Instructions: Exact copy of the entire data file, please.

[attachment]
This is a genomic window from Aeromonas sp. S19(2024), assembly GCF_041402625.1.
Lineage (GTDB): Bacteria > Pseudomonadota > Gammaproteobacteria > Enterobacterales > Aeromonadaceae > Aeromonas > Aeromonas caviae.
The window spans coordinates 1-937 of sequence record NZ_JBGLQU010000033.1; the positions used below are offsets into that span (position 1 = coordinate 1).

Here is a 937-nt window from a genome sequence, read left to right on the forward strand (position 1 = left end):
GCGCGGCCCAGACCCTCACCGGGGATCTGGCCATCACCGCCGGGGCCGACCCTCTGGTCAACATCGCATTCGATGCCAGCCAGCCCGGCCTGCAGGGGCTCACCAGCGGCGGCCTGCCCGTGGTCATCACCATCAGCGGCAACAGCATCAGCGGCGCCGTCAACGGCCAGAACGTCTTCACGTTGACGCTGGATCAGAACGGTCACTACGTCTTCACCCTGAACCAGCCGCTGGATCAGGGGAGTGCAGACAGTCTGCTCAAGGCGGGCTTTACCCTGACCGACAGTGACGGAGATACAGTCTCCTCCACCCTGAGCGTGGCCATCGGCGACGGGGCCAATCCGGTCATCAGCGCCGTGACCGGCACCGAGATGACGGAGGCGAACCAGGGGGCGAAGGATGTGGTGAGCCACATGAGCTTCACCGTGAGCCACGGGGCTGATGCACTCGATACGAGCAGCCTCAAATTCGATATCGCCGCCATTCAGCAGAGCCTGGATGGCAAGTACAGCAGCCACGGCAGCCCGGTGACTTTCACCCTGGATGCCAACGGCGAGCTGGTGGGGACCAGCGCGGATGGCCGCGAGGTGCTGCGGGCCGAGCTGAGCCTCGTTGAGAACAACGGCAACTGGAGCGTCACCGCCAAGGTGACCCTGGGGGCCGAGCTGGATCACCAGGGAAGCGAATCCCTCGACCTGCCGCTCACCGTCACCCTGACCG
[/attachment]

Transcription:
This is a genomic window from Aeromonas sp. S19(2024), assembly GCF_041402625.1.
Lineage (GTDB): Bacteria > Pseudomonadota > Gammaproteobacteria > Enterobacterales > Aeromonadaceae > Aeromonas > Aeromonas caviae.
The window spans coordinates 1-937 of sequence record NZ_JBGLQU010000033.1; the positions used below are offsets into that span (position 1 = coordinate 1).

Here is a 937-nt window from a genome sequence, read left to right on the forward strand (position 1 = left end):
GCGCGGCCCAGACCCTCACCGGGGATCTGGCCATCACCGCCGGGGCCGACCCTCTGGTCAACATCGCATTCGATGCCAGCCAGCCCGGCCTGCAGGGGCTCACCAGCGGCGGCCTGCCCGTGGTCATCACCATCAGCGGCAACAGCATCAGCGGCGCCGTCAACGGCCAGAACGTCTTCACGTTGACGCTGGATCAGAACGGTCACTACGTCTTCACCCTGAACCAGCCGCTGGATCAGGGGAGTGCAGACAGTCTGCTCAAGGCGGGCTTTACCCTGACCGACAGTGACGGAGATACAGTCTCCTCCACCCTGAGCGTGGCCATCGGCGACGGGGCCAATCCGGTCATCAGCGCCGTGACCGGCACCGAGATGACGGAGGCGAACCAGGGGGCGAAGGATGTGGTGAGCCACATGAGCTTCACCGTGAGCCACGGGGCTGATGCACTCGATACGAGCAGCCTCAAATTCGATATCGCCGCCATTCAGCAGAGCCTGGATGGCAAGTACAGCAGCCACGGCAGCCCGGTGACTTTCACCCTGGATGCCAACGGCGAGCTGGTGGGGACCAGCGCGGATGGCCGCGAGGTGCTGCGGGCCGAGCTGAGCCTCGTTGAGAACAACGGCAACTGGAGCGTCACCGCCAAGGTGACCCTGGGGGCCGAGCTGGATCACCAGGGAAGCGAATCCCTCGACCTGCCGCTCACCGTCACCCTGACCG